- Emulate host file. Once your website is ready on AWS, emulate your host file to test your site in full. Verify that your new website is operating as expected in terms of menus, images, videos, login page, contact forms, etc. This technique allows your migration process, reduce downtime and website errors. Review this blog about how to emulate your host file.
- Test new WordPress site. Test your new site completely; including emails, contact form, any functional custom plugin and verify that everything works as expected.
- Live Migration Date. Prepare your DNS live migration and set a date/hour to migrate and prepare for the live event.
- Update DNS Domain (Live Migration). Once you have defined the date of migration, you’ll have to change two DNS Records from the Godaddy Panel, the www record and the naked record (without www). This involves changing the domain www.company.com and company.com to the new IP server. One record is a CNAME Record pointing to @ or company.com and the other naked record (company.com) is an A Record pointing to the new IP. Yes, this is a tricky part.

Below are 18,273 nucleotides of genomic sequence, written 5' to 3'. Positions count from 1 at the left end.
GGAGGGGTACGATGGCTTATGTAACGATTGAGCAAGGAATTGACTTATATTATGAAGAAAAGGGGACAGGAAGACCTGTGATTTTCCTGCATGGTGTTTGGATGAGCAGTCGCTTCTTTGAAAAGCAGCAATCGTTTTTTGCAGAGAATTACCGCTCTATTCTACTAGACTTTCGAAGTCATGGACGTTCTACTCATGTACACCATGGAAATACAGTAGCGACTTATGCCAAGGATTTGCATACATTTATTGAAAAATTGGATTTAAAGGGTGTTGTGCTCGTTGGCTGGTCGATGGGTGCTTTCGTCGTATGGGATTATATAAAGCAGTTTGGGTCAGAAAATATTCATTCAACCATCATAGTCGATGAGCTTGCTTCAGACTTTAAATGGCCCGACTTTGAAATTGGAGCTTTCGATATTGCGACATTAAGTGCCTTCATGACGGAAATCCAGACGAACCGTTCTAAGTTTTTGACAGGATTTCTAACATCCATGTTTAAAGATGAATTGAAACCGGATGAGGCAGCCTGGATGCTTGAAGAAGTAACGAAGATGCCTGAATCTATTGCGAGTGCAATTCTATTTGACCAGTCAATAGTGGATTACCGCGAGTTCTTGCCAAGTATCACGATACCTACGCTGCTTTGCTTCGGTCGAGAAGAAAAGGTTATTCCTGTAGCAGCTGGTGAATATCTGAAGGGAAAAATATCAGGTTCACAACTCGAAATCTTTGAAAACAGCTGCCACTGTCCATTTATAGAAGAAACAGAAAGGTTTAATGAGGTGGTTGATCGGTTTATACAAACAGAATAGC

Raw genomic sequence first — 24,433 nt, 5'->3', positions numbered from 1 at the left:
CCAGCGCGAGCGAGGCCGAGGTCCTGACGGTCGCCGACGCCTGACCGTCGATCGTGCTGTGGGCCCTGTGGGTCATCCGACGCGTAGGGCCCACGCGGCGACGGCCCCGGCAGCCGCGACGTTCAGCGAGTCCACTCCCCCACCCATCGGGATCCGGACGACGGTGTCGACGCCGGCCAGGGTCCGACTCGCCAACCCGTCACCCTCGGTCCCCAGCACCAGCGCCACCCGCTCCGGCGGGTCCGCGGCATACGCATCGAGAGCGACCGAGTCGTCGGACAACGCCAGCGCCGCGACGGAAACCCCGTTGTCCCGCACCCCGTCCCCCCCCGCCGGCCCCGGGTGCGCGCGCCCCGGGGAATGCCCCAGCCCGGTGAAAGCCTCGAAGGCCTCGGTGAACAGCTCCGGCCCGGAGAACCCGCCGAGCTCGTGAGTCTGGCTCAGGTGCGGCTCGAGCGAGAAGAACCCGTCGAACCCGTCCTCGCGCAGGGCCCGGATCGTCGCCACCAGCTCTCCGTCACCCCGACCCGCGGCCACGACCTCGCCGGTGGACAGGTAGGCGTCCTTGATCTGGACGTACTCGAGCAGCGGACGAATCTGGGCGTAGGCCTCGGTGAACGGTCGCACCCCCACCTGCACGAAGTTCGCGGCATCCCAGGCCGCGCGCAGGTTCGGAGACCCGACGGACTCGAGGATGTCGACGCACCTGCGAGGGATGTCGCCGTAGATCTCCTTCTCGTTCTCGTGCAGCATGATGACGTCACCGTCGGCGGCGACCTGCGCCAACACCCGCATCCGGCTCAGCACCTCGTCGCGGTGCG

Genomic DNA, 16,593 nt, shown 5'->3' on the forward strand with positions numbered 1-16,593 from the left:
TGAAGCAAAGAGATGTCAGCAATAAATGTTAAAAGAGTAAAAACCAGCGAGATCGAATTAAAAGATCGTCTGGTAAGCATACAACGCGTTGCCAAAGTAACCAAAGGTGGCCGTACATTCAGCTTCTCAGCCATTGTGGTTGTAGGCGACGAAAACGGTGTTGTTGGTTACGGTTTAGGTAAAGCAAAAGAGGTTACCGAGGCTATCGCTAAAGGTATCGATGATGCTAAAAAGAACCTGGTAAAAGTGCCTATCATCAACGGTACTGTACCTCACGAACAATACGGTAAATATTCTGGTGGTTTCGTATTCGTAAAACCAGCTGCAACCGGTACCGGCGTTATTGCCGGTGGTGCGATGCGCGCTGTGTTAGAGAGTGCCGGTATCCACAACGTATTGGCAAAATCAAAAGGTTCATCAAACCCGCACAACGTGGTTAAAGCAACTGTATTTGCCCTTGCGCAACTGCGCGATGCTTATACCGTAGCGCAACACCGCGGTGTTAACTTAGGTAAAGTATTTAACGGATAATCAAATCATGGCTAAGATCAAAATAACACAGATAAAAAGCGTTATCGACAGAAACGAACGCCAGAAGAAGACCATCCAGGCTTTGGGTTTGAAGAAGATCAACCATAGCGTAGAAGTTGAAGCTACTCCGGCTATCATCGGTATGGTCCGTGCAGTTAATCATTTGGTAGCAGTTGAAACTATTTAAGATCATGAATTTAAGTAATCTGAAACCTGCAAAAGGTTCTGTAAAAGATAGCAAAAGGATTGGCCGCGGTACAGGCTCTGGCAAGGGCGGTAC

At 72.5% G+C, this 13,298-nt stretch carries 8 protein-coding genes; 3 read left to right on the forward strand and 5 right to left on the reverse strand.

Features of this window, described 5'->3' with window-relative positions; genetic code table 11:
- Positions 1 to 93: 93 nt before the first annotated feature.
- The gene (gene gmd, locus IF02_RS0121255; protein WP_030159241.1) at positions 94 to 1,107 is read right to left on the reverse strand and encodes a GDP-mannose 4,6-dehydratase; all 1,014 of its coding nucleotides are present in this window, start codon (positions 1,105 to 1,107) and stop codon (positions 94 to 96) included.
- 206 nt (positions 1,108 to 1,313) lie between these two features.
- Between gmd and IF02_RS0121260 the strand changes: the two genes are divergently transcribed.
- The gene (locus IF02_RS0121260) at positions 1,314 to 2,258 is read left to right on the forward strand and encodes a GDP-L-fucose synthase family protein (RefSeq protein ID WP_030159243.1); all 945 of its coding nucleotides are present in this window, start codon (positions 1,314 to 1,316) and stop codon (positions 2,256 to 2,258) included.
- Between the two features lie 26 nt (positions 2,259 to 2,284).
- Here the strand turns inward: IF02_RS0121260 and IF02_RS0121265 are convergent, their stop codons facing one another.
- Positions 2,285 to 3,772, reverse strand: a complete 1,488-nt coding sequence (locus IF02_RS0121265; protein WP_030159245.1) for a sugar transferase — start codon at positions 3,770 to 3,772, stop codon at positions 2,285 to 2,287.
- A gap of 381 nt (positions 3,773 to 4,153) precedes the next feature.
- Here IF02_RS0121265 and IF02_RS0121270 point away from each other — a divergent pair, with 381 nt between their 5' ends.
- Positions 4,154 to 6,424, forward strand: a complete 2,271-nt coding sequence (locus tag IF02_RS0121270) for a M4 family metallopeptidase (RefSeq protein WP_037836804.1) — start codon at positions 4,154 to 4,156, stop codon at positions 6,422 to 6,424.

- Test DNS change. Test DNS change is propagated around the world – Link: DNS checker
- Successful Migration and AWS data transfer!
How was it? Pretty quick eh? Meanwhile, if you take into consideration the steps mentioned in this article, an AWS Cloud Migration shouldn’t take that long. Be aware that many variables could change the migration, such as software incompatibilities, amount of servers and third-party API services, new functionalities not working as expected, SEO factors, data lost and a few more. But if you follow this guide, I‘m sure you will have minimal risk.